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Wrestling's Historiography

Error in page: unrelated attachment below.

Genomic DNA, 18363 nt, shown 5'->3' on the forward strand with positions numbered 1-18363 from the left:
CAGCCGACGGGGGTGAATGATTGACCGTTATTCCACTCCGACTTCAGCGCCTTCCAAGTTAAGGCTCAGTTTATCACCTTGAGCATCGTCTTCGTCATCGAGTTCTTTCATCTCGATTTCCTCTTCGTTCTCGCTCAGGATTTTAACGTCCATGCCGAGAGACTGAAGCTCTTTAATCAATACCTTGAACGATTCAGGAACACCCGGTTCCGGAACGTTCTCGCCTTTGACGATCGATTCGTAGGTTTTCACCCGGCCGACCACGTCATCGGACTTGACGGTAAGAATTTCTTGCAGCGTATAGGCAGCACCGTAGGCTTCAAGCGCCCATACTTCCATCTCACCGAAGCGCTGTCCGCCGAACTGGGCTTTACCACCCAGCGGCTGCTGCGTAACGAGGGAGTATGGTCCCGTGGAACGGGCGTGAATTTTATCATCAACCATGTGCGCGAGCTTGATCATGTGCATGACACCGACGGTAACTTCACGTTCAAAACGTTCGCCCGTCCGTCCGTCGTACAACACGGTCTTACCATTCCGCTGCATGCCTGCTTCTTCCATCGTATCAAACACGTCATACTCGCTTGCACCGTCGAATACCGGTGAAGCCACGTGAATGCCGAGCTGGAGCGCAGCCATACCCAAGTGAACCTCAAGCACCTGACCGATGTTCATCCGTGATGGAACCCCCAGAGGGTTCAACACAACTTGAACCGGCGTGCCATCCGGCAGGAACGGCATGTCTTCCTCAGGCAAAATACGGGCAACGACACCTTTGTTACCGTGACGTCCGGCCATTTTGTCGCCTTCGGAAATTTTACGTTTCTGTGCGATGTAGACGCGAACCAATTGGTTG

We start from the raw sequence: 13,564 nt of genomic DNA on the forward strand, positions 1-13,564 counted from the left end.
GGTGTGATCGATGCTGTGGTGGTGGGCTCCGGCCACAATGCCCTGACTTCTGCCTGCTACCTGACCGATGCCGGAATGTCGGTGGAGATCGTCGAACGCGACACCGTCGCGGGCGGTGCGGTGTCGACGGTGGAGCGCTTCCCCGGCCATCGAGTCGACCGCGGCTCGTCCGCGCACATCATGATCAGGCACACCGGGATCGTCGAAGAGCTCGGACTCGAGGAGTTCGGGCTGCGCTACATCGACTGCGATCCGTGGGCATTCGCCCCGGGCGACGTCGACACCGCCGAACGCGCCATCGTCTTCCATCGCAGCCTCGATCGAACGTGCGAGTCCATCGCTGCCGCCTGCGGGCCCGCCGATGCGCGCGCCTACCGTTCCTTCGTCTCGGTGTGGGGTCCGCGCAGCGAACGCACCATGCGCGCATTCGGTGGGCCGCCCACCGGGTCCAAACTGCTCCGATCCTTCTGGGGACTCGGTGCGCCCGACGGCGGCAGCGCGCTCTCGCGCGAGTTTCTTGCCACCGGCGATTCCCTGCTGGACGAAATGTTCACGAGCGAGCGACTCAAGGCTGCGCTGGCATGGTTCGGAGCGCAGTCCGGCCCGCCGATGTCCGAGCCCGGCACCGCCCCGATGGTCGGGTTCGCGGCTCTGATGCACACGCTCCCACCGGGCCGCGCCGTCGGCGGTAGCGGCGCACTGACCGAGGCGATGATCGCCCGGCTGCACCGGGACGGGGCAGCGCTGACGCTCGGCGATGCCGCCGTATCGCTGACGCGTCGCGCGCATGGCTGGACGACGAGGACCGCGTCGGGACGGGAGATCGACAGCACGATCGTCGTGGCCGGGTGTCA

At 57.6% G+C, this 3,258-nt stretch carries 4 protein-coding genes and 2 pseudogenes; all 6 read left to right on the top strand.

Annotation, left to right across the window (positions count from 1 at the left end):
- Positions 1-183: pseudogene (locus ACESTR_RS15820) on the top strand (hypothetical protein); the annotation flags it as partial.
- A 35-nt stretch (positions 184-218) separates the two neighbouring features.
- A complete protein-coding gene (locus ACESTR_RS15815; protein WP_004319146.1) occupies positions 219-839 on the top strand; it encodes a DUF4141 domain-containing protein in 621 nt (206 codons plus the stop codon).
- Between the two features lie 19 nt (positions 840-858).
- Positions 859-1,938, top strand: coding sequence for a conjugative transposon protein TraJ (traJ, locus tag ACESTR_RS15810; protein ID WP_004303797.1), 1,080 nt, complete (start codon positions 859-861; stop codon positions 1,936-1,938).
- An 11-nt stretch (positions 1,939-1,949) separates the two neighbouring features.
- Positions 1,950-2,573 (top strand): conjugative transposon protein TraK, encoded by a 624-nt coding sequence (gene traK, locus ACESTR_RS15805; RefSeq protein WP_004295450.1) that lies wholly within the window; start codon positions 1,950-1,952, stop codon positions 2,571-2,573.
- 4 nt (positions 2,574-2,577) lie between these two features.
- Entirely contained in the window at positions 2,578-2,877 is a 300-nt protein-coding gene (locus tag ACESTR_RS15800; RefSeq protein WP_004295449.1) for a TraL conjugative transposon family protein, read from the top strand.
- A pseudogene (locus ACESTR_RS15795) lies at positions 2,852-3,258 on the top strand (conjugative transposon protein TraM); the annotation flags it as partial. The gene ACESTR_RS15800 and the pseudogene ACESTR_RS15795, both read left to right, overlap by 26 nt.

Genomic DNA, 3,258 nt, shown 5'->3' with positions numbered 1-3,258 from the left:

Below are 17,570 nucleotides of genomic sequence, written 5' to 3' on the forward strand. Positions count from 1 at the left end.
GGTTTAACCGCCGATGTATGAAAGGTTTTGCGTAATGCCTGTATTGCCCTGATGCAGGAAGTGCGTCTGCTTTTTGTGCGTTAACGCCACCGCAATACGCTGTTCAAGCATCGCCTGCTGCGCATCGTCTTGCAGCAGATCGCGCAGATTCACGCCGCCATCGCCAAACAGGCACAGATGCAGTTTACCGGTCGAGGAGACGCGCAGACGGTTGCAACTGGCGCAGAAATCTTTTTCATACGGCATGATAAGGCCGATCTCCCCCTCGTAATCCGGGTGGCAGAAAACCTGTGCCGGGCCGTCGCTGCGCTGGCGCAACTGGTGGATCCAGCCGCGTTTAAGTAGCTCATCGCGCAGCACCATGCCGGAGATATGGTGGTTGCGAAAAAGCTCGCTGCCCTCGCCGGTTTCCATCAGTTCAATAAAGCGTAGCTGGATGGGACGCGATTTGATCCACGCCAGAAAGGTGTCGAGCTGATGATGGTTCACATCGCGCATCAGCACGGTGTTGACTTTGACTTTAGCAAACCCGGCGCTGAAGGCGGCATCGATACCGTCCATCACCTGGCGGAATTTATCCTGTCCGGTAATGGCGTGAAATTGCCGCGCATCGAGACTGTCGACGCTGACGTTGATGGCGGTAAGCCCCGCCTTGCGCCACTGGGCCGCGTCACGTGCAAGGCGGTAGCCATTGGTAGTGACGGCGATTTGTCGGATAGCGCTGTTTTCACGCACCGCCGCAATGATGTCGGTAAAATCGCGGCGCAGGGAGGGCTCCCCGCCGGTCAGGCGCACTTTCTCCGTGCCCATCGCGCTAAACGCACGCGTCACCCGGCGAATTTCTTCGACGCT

So I wrote this after I got done with work at two in the morning so be nice.   --------------------------------------------------------------------------------------     Years back when Vince first bought WCW, a simple question was asked: What happens when Vince is the holder of history? History has always been written by those in charge of it, whether they are nationalists, communists, republican or democrats (whether they were one or more of those); those in power will advocate a history that benefits them the most. Such are the stories of Andres Bonifacio, George Washington and the Black Sea Mutiny (in both Russian and Vietnamese literature). So how would Vince handle things?   Over the last few years, we’ve seen how Vince has handled things. We’ve seen how with limited leverage over history, he’s painted Bret Hart and Montreal and how he has reminisced about bringing wrestling out of the back alleys. We’ve seen with much more power how he’s authored a history of the Ultimate Warrior, and was planning a burial of Bret Hart. And then there’s the fact that he has bought up the libraries of many of his competitors and contemporaries. Vince wants to write not only his place in the history books, but he wants to write everyone else’s place as well. And Bret Hart just wants his little piece of the pie too.   So the big two questions that always gets asked when writing historiography is who is owns the history, and what is at stake. The two people fighting over the history are obviously Bret and Vince (and by proxy, Shawn, as his involvement and duplicity is a whole different issue). So then, what are they fighting over?   Bret’s obviously fighting over his own legacy, but the only way we can understand that is by looking at what Vince is fighting over. How does Vince’s battle with rewriting history affect Bret? The one situation that seems to always poke its head is Montreal. We know how Vince buried Bret after he left; how he buried his family; how he tried to spin things to make it look like Bret was going to hold the company hostage; that Bret wasn’t willing to do a time-honored tradition; and that at the end of the day, Vincent K. McMahon stood up to that bully, that he showed him who was boss, and that he showed him that no one was bigger than the business. And Vince does this because his pride is at stake, because he can’t afford to lose face, and because he can’t let it be known publicly that a shrewd negotiator within his legal rights could show up the genius himself. Like many of the themes in wrestling, Vince has to be in control. The rehashes all point toward the same direction; namely, that Vince needs to prove that he is in control (“Ring the bell”) as much as he has to prove that no one can do this too him, even a loyal veteran like Hart. And in doing so, Vince is linking Bret Hart’s career to a single moment.   On the other hand, Bret has different motivations. Bret had always felt that he was an artist, plain and simple. Maybe he’s a mark for thinking that (and maybe we’re all marks for thinking that there’s more to wrestling than two half-naked guys hitting each other to get a crowd to pop). But like any artist, Bret takes pride in his artwork. Fourteen years worth of that working under Vince McMahon. And when the situation presents itself where Vince is going to sing the same old song, only trotting out a different chorus, Bret doesn’t want his art to be smeared. He doesn’t want the lasting image of his career to be a deceitful stunt, but rather what he always intended to leave. That’s the reason he works on the project and leaves out the match; why he demands that Shawn not be present for his final moment. He doesn’t want it tainted by something that makes him sick. Maybe he has reached some sort of higher plain with Vince, but I doubt that’s true either; he probably sees Vince as a means to an end, and something he could justify. If Vince hadn’t put down the DVD project on the table, and filmed those interviews, Bret wouldn’t be here, because Vince isn’t trying to define his history. Bret has a chance to rewrite everything, end it on a different note, and change the perspective; given that leverage, no matter how many times Vince and Shawn play things out or act out their therapy (circle jerk) sessions live, Bret will have put down his stamp.   So then, we come back to the question of who owns this history. Bret hardly owns it, but Vince no longer has a firm grasp either. I’d like to think that it’s the fans, that at the end of the day they can absorb all the information and synthesize it and come to a decent conclusion. But yet this topic, like many of the nationalist debates in history, is far too polarizing to reach a suitable conclusion, and even level-headed conclusions are often lambasted by at least one of the sides. Maybe we don’t realize that there are histories of entire territories that have yet to be written or copied onto DVD, yet Vince is buying them and holding them hostage. Like Bret, Vince has a legacy to leave, only he sees his legacy and pro-wrestling’s legacy as one-and-the-same. So if Vince would go so far as to rewrite Bret’s legacy, how far will he go to write his own? And what will be left in the wake?